The Henry can still be aimed even with the hammer fully forward.

Loading the tubular magazines on these rifles takes more time when compared to a box-magazine-fed rifle, but the tube magazines offer four to five extra rounds. When we load these rifles, we do not fully remove the inner brass magazine tube. We just extend it to open the loading port. This way it does not get handled, so it does not corrode or get dirty.


After all the plinking and target work, in our opinion, the Taylor’s Scout, Henry Classic Lever 22, and Browning BL-22 Grade I all check the boxes for a fun-to-shoot rimfire. Still, we started to favor one over the others during our range sessions.

Gun Tests Grade: A- (BEST BUY)


The Henry Classic Lever Action 22 looks like a miniaturized Winchester Model 94 with the straight pistol grip stock, smooth satin-finish wood, hooded front sight, barrel band, and adjustable rear sight.

Action TypeLever-action, exposed hammer
Overall Length 36.5 in.
Barrel/Twist Rate18.5 in.; 1:16 RH twist
Overall Height 7.25 in.
Weight Unloaded 5.25 lbs.
Weight Loaded (22 LR) 5.85 lbs.
Sight Radius14.87 in.
ReceiverAluminum alloy
Action FinishBlack
Barrel FinishBlued
Magazine Capacity15 LR/17 L/21 S
Magazine TypeTube
StockSmooth walnut
Drop at Comb2.0 in.
Drop at Heel2.75 in.
ButtplateSolid plastic
Length of Pull14.0 in.
Front SightHooded blade
Rear SightAdjustable blade; receiver grooved for optic
Trigger Type/Pull WeightSingle-stage, 3.9 lbs.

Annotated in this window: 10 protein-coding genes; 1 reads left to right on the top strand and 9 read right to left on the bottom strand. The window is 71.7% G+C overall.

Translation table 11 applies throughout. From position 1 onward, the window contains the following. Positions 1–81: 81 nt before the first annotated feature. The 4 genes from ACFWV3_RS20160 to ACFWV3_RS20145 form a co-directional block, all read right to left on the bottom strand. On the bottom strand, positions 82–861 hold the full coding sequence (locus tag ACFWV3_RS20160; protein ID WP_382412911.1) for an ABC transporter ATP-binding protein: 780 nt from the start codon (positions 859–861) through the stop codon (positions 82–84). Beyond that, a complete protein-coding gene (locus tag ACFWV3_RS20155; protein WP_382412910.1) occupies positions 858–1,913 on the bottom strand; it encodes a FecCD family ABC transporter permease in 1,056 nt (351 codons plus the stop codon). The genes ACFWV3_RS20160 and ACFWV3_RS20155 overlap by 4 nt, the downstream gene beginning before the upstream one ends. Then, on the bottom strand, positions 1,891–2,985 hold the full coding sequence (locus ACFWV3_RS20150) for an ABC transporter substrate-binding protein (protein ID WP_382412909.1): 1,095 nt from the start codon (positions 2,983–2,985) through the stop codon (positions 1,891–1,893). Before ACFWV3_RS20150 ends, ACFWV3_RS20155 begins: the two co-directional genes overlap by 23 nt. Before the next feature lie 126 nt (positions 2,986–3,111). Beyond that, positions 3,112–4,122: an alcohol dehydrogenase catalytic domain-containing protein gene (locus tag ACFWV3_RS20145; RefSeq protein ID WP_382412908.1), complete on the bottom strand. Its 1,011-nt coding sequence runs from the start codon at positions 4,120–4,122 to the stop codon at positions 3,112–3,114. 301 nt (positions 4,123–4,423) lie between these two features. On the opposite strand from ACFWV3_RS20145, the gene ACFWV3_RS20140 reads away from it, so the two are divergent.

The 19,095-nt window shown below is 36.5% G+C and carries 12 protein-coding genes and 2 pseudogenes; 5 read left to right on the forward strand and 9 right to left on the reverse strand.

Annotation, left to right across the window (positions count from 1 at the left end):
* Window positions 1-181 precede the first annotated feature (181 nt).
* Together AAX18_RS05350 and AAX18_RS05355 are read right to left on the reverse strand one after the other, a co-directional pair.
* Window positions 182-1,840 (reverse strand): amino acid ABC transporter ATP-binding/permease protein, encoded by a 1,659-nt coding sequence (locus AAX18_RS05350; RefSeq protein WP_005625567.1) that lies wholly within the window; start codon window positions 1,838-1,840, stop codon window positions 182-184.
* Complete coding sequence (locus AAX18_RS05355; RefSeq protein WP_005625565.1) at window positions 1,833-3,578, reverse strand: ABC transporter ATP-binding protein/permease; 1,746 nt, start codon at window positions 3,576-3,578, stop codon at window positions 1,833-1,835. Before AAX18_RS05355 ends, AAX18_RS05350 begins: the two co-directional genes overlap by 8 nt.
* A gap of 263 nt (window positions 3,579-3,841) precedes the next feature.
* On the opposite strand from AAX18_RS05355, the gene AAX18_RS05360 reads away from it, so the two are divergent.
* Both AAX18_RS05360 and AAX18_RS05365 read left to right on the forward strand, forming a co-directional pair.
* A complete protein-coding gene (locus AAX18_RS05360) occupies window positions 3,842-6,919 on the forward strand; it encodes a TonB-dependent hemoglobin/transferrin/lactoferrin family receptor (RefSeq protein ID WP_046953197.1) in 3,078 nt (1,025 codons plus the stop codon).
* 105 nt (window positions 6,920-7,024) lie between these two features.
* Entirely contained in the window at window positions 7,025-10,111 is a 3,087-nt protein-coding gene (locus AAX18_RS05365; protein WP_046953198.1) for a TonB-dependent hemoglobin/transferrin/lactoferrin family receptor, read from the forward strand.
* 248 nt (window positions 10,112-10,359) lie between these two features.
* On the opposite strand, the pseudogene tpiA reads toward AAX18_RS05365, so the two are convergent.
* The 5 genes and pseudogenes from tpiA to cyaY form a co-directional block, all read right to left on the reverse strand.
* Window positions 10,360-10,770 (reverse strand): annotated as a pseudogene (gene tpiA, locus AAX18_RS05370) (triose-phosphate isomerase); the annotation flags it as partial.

Manual SafetyNone
Warranty100% satisfaction guarantee
Telephone(866) 200-2354
Made InUSA
The Henry’s barrel had a slight crown. Note the rubber O-ring (arrow), which keeps the inner magazine tube under tension. The Henry’s front sight assembly is mostly plastic. The hood is metal.

Out of the box, the Henry felt light weight, and the lever was easily manipulated. In fact the lever is silky smooth and the easiest of the three rifles to operate. The receiver has a matte-black finish and the barrel is blued. The finish was okay, but it was nowhere near as nice as either the Taylor’s or the Browning, and that is reflected in the cost. Where the smooth stock and smooth forend were fitted to metal, there were some gaps. The stock had a nice satin finish that was even and consistent. We liked the finish of the American walnut stock. The barrel bands and front sight are polymer, and that no doubt helps to keep the cost of the rifle low. The buttpad is also black polymer.